- I have HIV and ayahuasca and psilocybin have saved me - October 8, 2019
- High Dose of Psilocybin in a HIV+ Homeless Shelter - November 17, 2018
While I was in the jungle seeing if plant medicines could help my diagnosis, I remember my maestra asking me, “Well, how did you catch it?” I was what you would call an “at-risk” youth; I grew up with HIV coloring books in my school, The Weeksville School, P.S. 243 (once called “Colored School #2”), and I remember hearing my uncle say as a child, “Why would anyone want to go find out if they have that? I would just rather be dead.” It was a comment he made after a news story, with topics too advanced for me to fully grasp, and so, as a child, I learned a clear thing: Don’t catch AIDS.
“How did you catch it?” If my maestra asked me today, I would answer: I am a Jamaican man, from an extremely homophobic culture. The rejection from society and family members during my teenage years, after coming out at 16 years old, allowed me the horrible opportunity to internalize being the scum of the earth, because that was how I was being treated everywhere outside of my Karate Dojo. I have language I didn’t know then; this was before reading Don Miguel Ruiz; this was even before meditation.
I thought I shouldn’t even be alive, and I tried to kill myself. I was harassed so much in school that I had to drop out in my senior year, even though I had excellent grades, and get a G.E.D instead. My life was being threatened in the halls. My family was embarrassed, and my mom cried on the couch for a week. My stepfather put his knuckles to my face; it was hard enough, and aggressive enough, to send me running out of the house into the neighborhood screaming. He never did that again.
I was what they called an “at risk” youth. I remember when an older white male preyed on a group of us; I was reluctant, but his home was more comfortable than my own. The religious abuse had reached its peak with a ritual done on me to cleanse me of homosexuality in front of other family members, after I was asked to strip down to my underwear and embrace a church sister, who shouted in my ear, “You’re supposed to love women. You’re supposed to love women.” They did this ritual just as I was about to head out to Christopher Street Pier, where the Pride Parade ends in New York City, the gay ghetto, my home, where I first saw and learned the moves of vogue. The old white male promised us jewelry then abused us repeatedly for years with alcohol, weed, and forced sex. It was disgusting and confusing. I remember rebelling, even then, saying, “You don’t own any of us,” because he would get mad when we decided to be with each other instead of him. This was a time long before dating apps and the increased availability of meth.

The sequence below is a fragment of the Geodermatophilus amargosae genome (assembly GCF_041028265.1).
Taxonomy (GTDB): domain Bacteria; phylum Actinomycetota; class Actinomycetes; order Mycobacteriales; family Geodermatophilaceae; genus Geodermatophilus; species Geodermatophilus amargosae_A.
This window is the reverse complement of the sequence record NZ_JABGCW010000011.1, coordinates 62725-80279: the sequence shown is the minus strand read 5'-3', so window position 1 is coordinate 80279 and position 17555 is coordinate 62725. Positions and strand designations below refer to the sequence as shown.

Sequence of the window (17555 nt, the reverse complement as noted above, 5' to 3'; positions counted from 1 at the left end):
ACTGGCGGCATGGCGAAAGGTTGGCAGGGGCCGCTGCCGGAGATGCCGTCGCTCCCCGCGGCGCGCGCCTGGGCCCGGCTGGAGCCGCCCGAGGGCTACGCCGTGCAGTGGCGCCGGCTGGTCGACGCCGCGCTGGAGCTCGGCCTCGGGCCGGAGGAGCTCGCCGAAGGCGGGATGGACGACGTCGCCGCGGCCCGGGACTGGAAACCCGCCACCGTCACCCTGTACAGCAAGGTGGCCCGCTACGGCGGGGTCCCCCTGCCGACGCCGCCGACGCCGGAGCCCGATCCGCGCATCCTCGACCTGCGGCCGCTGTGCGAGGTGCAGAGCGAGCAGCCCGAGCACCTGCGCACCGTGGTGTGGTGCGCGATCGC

Want to hear the full story?? You can see my presentation here:
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This piece is a short adaptation of Kevon’s presentation in Queering Psychedelics, “How to Cure HIV: Cultural Blind Spots That Psychedelics Can Help Us All Address.”
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